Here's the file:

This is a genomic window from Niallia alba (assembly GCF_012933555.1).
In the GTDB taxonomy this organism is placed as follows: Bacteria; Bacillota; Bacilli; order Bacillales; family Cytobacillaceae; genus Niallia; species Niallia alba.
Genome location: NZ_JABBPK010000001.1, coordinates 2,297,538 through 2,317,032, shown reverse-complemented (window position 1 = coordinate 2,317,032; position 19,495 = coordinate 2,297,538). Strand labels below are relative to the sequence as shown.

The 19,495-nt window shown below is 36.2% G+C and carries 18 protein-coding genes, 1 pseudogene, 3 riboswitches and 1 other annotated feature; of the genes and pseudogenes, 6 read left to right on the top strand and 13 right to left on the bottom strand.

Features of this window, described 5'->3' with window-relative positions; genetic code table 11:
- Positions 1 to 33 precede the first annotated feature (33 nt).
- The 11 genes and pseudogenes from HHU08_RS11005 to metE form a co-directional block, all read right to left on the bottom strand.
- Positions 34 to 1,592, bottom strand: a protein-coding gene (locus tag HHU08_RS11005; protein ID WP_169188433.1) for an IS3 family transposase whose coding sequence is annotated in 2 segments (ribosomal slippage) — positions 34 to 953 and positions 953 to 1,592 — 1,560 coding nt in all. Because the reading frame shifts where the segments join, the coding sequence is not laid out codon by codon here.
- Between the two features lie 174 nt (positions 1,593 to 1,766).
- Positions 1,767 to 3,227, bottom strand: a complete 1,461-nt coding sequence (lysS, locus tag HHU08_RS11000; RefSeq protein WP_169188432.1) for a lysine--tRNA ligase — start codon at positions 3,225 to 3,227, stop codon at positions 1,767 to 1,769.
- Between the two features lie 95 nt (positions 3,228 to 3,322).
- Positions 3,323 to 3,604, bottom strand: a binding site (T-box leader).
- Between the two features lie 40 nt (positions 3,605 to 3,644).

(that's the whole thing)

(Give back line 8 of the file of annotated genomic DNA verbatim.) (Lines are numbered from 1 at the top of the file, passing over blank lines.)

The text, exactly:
- Positions 34 to 1,592, bottom strand: a protein-coding gene (locus tag HHU08_RS11005; protein ID WP_169188433.1) for an IS3 family transposase whose coding sequence is annotated in 2 segments (ribosomal slippage) — positions 34 to 953 and positions 953 to 1,592 — 1,560 coding nt in all. Because the reading frame shifts where the segments join, the coding sequence is not laid out codon by codon here.